Fibrosis2018-10-26T02:35:25+00:00

Liver Disease Models

Aragen Bioscience has a portfolio of in vivo liver disease models and the world-class expertise to support you during the development of your therapeutic. In hundreds of studies over the course of a decade, we have evaluated the efficacy of small molecules and biologic test compounds in a variety of models, ultimately resulting in multiple INDs for our clients.

Nonalcoholic Steatohepatitis (NASH)

Nonalcohlic fatty liver disease (NAFLD), a common form of chronic liver disease caused by over nutrition, is characterized by the accumulation of lipids in the hepatocytes and is closely associated with obesity, hyperlipidemia and type-2 diabetes. NAFLD can manifest as simple steatosis or progress to nonalcoholic steatohepatitis (NASH), a more severe form of NAFLD characterized by hepatocellular damage (ballooning), inflammation and fibrosis. Although not all patients with NAFLD develop liver complications, patients with NASH are at increased risk of progression to cirrhosis, hepatocellular carcinoma and end-stage liver disease.

Aragen has developed a murine model of NASH that recapitulates many of the attributes of human NASH. In this model, substantial fibrosis develops within 12 weeks, a significantly shorter time frame than the obesogenic diets. In addition, this model is not complicated by extensive weight loss, as observed with the MCD or CDAA diets, or increased mortality, as seen in the STAM™ mouse model. Combined with a variety of end-point assays, including Aragen’s FibroPanel™ gene expression analysis, our NASH model can provide a robust assessment of multiple parameters of NASH, including steatosis, inflammation and fibrosis.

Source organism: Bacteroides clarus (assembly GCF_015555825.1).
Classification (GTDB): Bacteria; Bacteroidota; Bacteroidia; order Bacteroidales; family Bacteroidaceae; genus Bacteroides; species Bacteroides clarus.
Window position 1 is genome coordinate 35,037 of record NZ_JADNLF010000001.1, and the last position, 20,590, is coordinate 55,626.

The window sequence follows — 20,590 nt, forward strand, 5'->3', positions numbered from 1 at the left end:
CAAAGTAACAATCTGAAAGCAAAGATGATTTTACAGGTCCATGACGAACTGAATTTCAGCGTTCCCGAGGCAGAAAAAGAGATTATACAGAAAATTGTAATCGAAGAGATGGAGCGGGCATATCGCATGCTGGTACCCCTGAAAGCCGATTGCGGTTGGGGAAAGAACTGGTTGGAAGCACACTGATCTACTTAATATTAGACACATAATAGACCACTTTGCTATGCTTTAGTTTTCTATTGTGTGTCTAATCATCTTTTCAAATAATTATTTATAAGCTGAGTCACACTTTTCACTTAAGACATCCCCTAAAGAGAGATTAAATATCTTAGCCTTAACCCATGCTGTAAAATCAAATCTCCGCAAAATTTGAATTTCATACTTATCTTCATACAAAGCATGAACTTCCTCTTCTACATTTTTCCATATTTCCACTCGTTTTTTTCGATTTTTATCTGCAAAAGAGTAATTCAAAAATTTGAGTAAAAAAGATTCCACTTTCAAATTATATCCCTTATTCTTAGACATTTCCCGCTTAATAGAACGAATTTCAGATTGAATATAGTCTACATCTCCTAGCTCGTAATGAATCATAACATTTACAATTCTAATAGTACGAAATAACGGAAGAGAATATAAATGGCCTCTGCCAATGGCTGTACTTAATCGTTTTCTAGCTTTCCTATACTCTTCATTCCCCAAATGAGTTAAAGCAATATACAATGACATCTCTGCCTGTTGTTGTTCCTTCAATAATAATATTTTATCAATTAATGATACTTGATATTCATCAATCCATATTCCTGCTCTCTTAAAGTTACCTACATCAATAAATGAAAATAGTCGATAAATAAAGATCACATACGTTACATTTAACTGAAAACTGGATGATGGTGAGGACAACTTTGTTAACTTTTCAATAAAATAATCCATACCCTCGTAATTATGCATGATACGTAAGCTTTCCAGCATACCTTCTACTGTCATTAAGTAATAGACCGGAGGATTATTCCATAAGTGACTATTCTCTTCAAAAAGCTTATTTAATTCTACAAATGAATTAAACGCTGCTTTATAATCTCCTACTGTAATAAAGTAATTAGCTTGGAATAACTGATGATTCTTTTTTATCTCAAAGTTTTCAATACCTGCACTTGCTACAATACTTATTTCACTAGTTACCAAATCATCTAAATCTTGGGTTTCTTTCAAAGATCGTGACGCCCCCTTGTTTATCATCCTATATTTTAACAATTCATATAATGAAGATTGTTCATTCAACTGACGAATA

Download Flyer: Nonalcoholic Steatohepatitis (NASH) Services

Bleomycin-Induced Lung Fibrosis

mouse_300px

Idiopathic pulmonary fibrosis (IPF), the most common form of the idiopathic interstitial pneumonias, is a chronic, progressive, irreversible, and typically lethal lung disease. Pirfenidone and Nintedanib were approved in 2014 in the US, where the incidence of IPF has been increasing.

Bleomycin-induced pulmonary fibrosis has been a useful pre-clinical model in several species and is most prevalent in rodent models to evaluate potential prophylactic and therapeutic drugs for IPF. As a tissue injury and repair model, bleomycin has contributed significantly to studies of the pathobiology of pulmonary fibrosis. The induction and progression of the disease in rodents is of a short duration, making it a practical model for evaluating test compounds in preclinical research. Although major drawbacks for this model have been its high mortality rate and inconsistency in the induction of disease, our extensive experience with this model has led to a proven track record of highly reproducible and successful preclinical studies.

  • Pulmonary fibrosis is induced in mice and rats by the instillation of clinical grade bleomycin into the lungs by the oralpharyngeal route or osmotic pump
  • Models include therapeutic as well as prophylactic study designs spanning from two weeks to five weeks post-bleomycin administration
  • Output from the studies can range from basic readouts of in-life parameters of clinical symptoms, bronchoalveolar lavage (BAL) fluid analysis, and hydroxyproline assays of lungs to more complex functional readouts using FlexiVent and airway hyper-reactivity using unrestrained whole body plethysmography

Analysis to Detect Fibrotic Symptoms

Standard

  • Body weight
  • Daily activity levels
  • Survival
  • Lung weights
  • Leukocyte/differential count in Bronchoalveolar Lavage (BAL) harvest

Optional

  • Flexivent-lung function measurements
  • Hypoxia related parameters
  • Whole-body plethysmography
  • Hydroxyproline or Sircol collagen assay
  • Serum analysis
  • SEC-HPLC
  • Others: Organ harvest for histopathology

 

Aragen also offers models based on CCl4-induced liver fibrosis in mice and TAA-induced liver fibrosis in rats.

Download Poster: Biological and Functional Characterization of Bleomycin-Induced Pulmonary Fibrosis Model in Mice

Ready to learn more?